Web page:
Zocdoc makes it easy to research nearby doctors on your health insurance plan and book appointments from your phone. When you first sign up for the app, you can enter your insurance information manually or scan your card to get started. The app itself looks slick too, with a modern, bright design that makes the experience of scheduling visits less stressful. Zocdoc even saves your history of appointments and makes recommendations for future ones, so you can stay on top of your health history. Droid App

QKSMS is among the simplest and best SMS apps. It’s open source and that’s always a nice touch. Additionally, the app comes with a bunch of features. Some of them include privacy features such as a blacklist, Android Wear support, and even some nifty accessibility features. Usage is as you would expect. It’s not going to blow your mind, but its simplicity is appreciated considering how heavy some texting apps can get. It’s free with no advertising. There are some optional in-app purchases as donations as well.
Though its interface is a bit tricky, Stitcher connects you with just about every podcast out there. Podcasts are organized by subject, or you can just search for a familiar title. Shows can, in turn, be organized into playlists for a continuous stream. Once you've exhausted all your favorites, let Stitcher recommend something new. With a special emphasis on sources like NPR, CNN, and ESPN, Stitcher has a little bit of everything. New Droid Apps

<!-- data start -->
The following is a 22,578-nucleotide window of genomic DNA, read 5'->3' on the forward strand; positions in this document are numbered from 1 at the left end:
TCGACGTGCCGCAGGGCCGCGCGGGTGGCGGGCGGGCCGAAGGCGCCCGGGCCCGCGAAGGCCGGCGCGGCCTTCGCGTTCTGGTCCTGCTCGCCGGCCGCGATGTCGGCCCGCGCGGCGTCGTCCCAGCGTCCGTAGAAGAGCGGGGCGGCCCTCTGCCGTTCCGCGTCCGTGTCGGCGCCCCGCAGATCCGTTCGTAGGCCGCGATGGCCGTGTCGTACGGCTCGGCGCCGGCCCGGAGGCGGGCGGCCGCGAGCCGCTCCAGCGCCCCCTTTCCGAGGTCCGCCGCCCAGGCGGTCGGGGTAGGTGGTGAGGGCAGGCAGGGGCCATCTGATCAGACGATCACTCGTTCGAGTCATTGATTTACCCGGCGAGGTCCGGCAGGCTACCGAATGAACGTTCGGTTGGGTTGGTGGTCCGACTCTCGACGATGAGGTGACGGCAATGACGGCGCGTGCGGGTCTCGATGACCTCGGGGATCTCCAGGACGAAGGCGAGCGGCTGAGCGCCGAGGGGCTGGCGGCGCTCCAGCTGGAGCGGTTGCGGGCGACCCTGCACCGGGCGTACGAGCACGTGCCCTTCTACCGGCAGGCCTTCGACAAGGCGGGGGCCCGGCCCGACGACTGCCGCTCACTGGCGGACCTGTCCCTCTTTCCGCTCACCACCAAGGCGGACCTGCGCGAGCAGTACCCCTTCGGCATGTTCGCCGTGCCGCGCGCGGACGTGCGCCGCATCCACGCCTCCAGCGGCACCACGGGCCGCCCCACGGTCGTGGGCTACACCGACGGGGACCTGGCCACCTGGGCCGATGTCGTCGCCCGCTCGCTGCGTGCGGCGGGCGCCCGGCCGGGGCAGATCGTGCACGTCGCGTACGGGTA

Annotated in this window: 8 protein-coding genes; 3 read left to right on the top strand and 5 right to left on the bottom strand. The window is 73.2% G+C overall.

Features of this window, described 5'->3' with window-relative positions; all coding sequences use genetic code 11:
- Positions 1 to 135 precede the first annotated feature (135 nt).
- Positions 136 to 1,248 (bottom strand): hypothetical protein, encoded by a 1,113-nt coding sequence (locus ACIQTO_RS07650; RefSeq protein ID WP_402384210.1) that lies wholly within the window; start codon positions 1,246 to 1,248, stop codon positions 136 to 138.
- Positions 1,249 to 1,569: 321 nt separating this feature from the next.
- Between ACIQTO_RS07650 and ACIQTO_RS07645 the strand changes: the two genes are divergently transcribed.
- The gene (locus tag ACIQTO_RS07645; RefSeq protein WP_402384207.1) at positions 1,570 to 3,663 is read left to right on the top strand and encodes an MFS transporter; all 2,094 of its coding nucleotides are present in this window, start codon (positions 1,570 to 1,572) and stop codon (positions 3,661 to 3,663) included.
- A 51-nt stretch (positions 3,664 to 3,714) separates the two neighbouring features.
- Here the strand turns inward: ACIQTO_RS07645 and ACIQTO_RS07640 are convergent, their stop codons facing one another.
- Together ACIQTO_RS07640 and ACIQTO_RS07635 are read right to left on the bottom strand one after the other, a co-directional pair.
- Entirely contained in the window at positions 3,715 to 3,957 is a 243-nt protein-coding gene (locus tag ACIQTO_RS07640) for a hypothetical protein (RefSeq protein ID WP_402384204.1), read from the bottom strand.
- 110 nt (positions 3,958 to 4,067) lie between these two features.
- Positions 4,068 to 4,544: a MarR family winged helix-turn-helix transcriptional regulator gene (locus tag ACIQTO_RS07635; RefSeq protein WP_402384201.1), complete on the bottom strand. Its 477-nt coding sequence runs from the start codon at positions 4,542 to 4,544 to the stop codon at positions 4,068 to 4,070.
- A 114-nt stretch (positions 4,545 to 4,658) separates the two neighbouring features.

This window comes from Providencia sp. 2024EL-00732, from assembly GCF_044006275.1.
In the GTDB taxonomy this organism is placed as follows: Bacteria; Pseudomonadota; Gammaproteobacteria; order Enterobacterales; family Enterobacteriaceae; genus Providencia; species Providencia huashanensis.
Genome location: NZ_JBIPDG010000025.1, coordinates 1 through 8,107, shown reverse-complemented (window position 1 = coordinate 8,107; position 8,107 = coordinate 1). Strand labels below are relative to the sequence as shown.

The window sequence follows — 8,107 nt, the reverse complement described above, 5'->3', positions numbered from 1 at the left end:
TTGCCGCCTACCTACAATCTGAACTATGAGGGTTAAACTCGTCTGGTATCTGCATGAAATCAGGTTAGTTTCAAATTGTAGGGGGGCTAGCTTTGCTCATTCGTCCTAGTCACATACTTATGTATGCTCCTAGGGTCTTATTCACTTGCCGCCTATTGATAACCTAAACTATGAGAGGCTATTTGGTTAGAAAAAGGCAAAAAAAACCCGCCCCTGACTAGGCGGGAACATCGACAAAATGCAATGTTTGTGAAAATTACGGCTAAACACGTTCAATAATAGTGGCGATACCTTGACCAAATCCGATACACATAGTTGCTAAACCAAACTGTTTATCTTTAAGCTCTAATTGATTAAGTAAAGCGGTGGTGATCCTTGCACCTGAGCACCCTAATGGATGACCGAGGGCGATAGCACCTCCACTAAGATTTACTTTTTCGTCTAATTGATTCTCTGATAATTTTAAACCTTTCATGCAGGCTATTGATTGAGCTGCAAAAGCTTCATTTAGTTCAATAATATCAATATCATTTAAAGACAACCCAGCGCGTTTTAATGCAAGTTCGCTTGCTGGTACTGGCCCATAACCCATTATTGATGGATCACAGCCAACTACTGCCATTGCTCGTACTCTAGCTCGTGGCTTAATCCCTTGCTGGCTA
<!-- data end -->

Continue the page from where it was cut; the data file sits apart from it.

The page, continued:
So Pulse looks pretty good, but the major feature of Pulse doesn’t come down to appearances or app design. Pulse advertises itself as “iMessage for Android” because of its web sync, the ability to send texts from any device you own, including your web browser, native apps on Windows, MacOS, and Linux, your Android watch, your Android tablet, and even a television running Android TV. The one operating system that can’t send messages through Pulse: iOS, where Apple stopped the app from being published on the App Store (theoretically, the web version could still work). This support doesn’t come free, however. You can try it for seven days free to make sure it works well, but you’ll have to chose one of four payment plans to properly use the app:
Presenting your iOS-diehard friends the same question will likely result in the same amount of varied answers, but more than anything, you’ll likely hear the same word repeated time and time again: iMessage. Apple’s messaging app is exclusive to their own devices running iOS or MacOS, and it’s one of the most popular instant messaging clients in the world today, particularly in North America. While Android has no shortage of messaging clients, including Facebook Messenger, WhatsApp, and Google’s own Allo chat service, there’s no doubt that iMessage is one of the best messaging experiences you can have on the market today, and people are naturally drawn to the app like a social network. Droid Apps
Pulse SMS is one of the most unique texting apps on the list. It’s like any standard SMS app for the most part. However, there is also a back end that will let you text from your PC, tablet, and other devices. Additionally, it also supports dual-sim devices, blacklisting phone numbers, message backup, and more. Here’s how it works. The texting app part of this is completely free. Those who want to also text from PCs, tablets, etc can either pay $0.99 per month or a lifetime fee of $10.99. It’s a good way to kill two birds with one stone. New Droid Apps
You're terrible at passwords. Don't take it personally! Everyone is terrible at passwords. That's why we all need apps like Dashlane, which generate, save, and replay login credentials wherever they're needed. This smart, cross-platform service makes sure that your passwords, payment information, and other vital information is stored securely but never out of reach. Droid App
×